Tuesday, May 12, 2009

Aside from technical skills, blogging teach me one thing ...

If there’s anything that blogging teaches me aside from technical skills, that’s improving my writing speed. It’s not an issue of encoding speed [got no problem with that I’m quite quick] but I’m referring to processing and organization of ideas and the continuous flow of them from the head down to the arms and to the fingertips straight to the keyboard while sharp eyes scan for errors before transporting them to the cyber world shortly thereafter.

Yes, writing speed and its value. I don’t need much time to figure out that in order for my blog to thrive, stand and blossom is for me to be consistent and reliable in publishing. I must be able to produce at least one article in a day, at least one. But blogging can also be a time waster. If I sit in front of my computer and start working, I lost count of hours because I simply get drawn to the fun it gives to me. But even if it became an additional time consuming task, I don’t get additional hours in a day. I still get only 24 hours day and night combined. So how would I manage to post materials everyday without fail? I figured out, writing speed.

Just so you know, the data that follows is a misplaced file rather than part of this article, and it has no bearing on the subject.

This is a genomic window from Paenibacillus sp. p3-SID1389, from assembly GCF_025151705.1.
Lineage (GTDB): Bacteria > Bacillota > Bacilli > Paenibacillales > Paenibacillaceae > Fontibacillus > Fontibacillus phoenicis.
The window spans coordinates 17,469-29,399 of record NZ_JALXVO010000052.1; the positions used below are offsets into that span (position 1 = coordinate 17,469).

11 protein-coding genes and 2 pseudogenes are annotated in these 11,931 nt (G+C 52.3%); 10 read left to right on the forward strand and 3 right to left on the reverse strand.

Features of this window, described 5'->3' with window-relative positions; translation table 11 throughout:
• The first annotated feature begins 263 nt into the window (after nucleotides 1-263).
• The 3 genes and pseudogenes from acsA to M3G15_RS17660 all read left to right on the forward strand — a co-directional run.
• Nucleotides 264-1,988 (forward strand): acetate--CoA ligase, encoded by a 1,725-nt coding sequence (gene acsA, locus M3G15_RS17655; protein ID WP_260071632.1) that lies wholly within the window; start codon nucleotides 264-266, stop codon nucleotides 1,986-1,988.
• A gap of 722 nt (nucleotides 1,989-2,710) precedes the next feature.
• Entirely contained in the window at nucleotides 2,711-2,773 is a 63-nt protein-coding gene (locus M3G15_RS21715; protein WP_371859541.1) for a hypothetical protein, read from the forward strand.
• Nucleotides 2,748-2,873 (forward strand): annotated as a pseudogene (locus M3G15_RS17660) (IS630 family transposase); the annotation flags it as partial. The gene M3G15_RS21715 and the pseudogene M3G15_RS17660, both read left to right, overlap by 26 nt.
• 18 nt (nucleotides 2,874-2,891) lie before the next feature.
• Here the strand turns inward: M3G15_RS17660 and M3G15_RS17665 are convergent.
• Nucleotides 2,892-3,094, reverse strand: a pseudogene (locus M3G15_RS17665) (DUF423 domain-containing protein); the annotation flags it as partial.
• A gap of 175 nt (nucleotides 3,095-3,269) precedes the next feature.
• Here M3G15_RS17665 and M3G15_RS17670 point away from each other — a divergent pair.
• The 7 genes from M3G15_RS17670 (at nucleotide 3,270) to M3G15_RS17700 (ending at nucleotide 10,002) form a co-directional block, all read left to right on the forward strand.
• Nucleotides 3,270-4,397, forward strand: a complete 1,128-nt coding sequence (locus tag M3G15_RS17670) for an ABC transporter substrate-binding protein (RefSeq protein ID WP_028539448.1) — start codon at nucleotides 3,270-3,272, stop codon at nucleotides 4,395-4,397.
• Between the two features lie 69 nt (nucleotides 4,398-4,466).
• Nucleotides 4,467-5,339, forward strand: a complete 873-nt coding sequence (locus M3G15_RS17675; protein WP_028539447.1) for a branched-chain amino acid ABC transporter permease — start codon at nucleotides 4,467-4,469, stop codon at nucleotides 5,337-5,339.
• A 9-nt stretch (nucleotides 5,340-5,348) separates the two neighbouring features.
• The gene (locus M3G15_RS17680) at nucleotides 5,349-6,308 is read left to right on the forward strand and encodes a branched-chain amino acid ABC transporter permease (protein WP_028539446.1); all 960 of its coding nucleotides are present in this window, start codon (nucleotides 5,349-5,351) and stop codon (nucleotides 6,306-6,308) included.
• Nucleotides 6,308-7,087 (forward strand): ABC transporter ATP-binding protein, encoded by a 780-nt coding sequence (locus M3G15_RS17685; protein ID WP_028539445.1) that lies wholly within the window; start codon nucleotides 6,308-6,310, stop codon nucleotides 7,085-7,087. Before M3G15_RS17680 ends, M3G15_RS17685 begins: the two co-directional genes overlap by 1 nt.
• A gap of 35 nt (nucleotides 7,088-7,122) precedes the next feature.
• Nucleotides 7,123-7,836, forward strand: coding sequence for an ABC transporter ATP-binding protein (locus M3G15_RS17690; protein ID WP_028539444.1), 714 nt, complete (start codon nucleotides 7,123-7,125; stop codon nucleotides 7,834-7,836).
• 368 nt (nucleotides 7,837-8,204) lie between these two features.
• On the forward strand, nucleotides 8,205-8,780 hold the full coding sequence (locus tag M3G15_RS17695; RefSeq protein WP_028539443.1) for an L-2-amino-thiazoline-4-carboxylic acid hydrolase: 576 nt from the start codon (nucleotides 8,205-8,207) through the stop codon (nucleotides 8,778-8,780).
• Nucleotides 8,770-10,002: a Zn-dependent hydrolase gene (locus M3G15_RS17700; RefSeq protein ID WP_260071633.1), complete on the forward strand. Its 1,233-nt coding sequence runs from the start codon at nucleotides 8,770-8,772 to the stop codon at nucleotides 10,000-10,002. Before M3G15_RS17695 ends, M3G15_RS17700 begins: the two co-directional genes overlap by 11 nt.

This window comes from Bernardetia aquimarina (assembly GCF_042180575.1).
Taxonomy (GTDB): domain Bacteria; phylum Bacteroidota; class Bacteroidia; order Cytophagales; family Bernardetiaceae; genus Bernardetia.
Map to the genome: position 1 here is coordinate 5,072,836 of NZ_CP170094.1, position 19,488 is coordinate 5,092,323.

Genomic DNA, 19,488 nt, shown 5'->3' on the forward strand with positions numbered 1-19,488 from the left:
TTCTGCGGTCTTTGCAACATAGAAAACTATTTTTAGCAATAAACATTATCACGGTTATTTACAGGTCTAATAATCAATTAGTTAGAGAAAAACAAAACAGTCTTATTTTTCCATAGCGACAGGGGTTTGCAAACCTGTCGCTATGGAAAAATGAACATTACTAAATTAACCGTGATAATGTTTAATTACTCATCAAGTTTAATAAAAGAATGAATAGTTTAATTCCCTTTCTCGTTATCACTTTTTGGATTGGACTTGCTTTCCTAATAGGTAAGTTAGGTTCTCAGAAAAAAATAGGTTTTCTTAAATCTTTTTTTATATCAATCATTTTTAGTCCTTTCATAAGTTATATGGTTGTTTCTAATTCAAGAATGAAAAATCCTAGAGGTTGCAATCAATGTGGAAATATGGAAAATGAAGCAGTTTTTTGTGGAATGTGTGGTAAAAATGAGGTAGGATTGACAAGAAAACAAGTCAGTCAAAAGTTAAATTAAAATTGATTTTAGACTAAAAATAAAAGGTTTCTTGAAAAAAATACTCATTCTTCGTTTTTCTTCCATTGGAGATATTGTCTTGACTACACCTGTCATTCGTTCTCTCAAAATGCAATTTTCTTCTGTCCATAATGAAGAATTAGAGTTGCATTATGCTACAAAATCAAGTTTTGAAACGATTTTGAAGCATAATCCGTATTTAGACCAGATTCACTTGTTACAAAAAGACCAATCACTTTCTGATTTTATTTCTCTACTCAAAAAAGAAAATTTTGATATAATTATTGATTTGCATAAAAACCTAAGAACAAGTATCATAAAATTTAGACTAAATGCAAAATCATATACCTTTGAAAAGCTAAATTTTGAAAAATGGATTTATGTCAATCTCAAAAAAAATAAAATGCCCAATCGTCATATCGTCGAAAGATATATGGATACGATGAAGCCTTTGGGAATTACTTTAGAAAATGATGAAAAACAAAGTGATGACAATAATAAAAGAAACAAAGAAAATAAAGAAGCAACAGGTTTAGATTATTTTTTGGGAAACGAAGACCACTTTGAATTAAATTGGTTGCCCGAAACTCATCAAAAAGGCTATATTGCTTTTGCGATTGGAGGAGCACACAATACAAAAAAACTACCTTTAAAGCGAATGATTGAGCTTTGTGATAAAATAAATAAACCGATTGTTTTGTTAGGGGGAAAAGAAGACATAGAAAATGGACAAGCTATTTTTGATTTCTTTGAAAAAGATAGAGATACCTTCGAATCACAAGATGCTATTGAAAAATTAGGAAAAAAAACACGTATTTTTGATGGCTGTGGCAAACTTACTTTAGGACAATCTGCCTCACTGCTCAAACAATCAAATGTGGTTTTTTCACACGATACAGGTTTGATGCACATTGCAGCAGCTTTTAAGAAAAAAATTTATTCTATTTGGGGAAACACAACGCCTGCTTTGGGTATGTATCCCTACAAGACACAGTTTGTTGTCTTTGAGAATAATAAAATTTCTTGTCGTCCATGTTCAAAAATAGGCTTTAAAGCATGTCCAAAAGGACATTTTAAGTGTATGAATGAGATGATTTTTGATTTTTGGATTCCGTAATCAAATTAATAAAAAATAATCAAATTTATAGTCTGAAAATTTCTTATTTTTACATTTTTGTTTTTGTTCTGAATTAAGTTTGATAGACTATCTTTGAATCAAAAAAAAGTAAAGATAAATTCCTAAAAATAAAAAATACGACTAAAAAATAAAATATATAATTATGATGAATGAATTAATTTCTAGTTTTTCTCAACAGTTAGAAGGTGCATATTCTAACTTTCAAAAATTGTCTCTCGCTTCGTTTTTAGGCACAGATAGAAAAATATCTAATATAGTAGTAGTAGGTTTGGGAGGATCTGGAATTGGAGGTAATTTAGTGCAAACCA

Blogging is different from the way I was used to in writing. I was writing short stories, poems, novel [still undone anyway] and essays in the past and I did them whenever I had the drive. It wasn’t regular for me [even though I knew that writers should always keep a daily journal, a must]. I just pulled out my materials if I had spare time and if I was really into it. But spare time is hard to find. It has to be made.

Yet, there’s one writing tip that I recalled which I believe will really work in blogging. It’s writing anything that comes to mind and just keep writing anything that comes. I found that doing this actually harnessed my speed in writing. Delivering anything in mind actually does work because one way or another, when I see the blank document being filled with fonts, I realize that something is in there actually worth reading. Then I read it the second time and identify the theme, from there, I make some reorganization or quick editing and whew, it’s done.

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